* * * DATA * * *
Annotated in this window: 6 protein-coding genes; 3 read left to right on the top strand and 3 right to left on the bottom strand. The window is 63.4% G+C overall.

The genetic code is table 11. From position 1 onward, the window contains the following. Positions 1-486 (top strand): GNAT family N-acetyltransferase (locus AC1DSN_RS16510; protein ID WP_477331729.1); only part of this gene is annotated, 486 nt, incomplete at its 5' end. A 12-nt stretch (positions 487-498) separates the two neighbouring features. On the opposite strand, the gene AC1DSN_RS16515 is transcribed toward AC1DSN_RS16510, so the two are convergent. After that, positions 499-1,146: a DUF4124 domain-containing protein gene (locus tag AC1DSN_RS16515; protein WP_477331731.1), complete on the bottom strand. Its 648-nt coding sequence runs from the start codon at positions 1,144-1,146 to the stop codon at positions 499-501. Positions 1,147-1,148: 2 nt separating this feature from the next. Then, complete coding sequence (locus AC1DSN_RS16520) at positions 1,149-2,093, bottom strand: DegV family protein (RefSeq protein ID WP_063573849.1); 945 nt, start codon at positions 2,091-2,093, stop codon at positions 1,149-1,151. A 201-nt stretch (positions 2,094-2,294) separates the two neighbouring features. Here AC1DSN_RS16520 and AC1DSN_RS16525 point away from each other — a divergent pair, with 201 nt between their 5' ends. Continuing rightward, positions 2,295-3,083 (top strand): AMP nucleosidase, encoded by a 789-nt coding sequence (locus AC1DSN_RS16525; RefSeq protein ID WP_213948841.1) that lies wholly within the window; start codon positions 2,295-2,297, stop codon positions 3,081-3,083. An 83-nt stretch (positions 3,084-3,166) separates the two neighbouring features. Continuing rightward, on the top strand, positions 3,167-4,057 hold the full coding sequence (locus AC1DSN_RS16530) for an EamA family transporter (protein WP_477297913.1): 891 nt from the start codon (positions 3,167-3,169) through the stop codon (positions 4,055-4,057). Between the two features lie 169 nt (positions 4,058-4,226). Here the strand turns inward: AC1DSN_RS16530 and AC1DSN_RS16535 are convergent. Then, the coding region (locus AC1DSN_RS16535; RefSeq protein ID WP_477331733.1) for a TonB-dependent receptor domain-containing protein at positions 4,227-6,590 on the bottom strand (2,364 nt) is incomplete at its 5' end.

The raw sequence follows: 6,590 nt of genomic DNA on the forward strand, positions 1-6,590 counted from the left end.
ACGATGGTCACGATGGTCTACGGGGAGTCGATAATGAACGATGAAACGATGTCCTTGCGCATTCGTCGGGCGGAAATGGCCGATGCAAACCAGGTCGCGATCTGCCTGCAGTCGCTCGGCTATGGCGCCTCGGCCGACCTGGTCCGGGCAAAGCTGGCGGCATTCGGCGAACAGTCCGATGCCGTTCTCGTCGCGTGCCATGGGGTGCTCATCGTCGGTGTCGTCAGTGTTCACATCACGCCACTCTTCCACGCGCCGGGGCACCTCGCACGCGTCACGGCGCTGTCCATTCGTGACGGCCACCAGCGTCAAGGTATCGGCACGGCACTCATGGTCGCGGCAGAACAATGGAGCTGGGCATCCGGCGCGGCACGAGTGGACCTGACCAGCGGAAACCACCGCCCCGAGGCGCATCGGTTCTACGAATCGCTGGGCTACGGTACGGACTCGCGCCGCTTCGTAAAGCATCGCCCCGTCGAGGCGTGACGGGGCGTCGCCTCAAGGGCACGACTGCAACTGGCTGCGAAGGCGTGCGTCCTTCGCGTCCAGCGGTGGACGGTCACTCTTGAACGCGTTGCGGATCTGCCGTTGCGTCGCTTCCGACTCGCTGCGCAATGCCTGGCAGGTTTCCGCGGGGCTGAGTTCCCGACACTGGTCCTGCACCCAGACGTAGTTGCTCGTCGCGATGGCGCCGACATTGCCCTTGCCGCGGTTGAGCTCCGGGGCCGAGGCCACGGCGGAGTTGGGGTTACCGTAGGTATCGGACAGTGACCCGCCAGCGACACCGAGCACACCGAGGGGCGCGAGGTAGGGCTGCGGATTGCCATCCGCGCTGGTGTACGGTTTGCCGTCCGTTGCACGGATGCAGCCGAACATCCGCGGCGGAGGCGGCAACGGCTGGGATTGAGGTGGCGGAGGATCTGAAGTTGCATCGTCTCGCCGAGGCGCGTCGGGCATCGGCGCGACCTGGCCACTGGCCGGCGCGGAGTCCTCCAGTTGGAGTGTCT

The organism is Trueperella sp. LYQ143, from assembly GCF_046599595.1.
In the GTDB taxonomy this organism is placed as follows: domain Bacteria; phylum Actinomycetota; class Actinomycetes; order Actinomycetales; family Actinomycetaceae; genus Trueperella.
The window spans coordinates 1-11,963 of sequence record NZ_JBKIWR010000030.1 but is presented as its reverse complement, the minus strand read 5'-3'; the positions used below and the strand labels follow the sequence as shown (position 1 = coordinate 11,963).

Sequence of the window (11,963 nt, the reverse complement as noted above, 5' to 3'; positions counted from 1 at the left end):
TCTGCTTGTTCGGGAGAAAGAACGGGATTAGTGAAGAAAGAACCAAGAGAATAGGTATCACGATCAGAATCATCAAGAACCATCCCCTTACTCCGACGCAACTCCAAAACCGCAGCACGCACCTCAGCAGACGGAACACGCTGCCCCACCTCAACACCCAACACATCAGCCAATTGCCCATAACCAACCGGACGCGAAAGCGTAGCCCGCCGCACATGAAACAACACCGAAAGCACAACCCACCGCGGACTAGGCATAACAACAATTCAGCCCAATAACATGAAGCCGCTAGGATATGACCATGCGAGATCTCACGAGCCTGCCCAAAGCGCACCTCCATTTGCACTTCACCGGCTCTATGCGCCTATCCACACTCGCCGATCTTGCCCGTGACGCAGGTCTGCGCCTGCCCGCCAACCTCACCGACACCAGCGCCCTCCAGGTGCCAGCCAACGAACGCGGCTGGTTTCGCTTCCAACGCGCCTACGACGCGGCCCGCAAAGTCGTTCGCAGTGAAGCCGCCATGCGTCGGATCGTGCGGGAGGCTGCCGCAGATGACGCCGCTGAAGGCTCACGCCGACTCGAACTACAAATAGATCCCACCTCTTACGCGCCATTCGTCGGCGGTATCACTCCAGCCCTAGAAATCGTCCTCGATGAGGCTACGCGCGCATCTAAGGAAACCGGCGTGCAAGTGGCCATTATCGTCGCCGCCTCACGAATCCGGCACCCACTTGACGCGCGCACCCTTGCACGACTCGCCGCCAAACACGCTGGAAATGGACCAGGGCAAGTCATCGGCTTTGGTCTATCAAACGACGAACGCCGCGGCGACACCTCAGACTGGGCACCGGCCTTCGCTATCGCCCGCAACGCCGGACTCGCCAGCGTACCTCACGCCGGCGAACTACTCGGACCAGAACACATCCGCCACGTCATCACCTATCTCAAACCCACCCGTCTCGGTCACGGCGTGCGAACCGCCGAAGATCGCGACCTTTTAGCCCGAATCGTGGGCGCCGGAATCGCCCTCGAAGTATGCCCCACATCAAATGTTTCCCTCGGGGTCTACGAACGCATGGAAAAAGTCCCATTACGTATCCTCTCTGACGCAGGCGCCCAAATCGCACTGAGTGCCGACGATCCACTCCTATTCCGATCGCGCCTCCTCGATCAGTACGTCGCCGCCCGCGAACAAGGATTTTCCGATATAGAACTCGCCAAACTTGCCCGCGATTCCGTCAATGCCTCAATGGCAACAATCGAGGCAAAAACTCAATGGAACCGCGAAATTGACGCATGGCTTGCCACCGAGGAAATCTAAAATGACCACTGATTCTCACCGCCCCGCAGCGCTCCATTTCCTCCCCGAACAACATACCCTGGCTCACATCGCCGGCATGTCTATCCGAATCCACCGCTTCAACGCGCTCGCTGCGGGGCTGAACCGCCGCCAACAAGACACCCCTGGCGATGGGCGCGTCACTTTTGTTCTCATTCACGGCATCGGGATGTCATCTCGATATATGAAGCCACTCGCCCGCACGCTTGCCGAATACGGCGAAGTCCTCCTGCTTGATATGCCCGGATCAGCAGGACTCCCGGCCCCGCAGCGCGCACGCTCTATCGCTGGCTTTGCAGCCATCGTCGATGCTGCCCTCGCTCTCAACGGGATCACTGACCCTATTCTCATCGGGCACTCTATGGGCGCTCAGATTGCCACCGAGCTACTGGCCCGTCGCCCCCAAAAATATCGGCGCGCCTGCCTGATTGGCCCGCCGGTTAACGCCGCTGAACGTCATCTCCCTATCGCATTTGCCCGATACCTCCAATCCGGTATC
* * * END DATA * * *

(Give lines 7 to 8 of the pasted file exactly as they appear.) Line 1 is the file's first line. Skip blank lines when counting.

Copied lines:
The window spans coordinates 1-11,963 of sequence record NZ_JBKIWR010000030.1 but is presented as its reverse complement, the minus strand read 5'-3'; the positions used below and the strand labels follow the sequence as shown (position 1 = coordinate 11,963).

Sequence of the window (11,963 nt, the reverse complement as noted above, 5' to 3'; positions counted from 1 at the left end):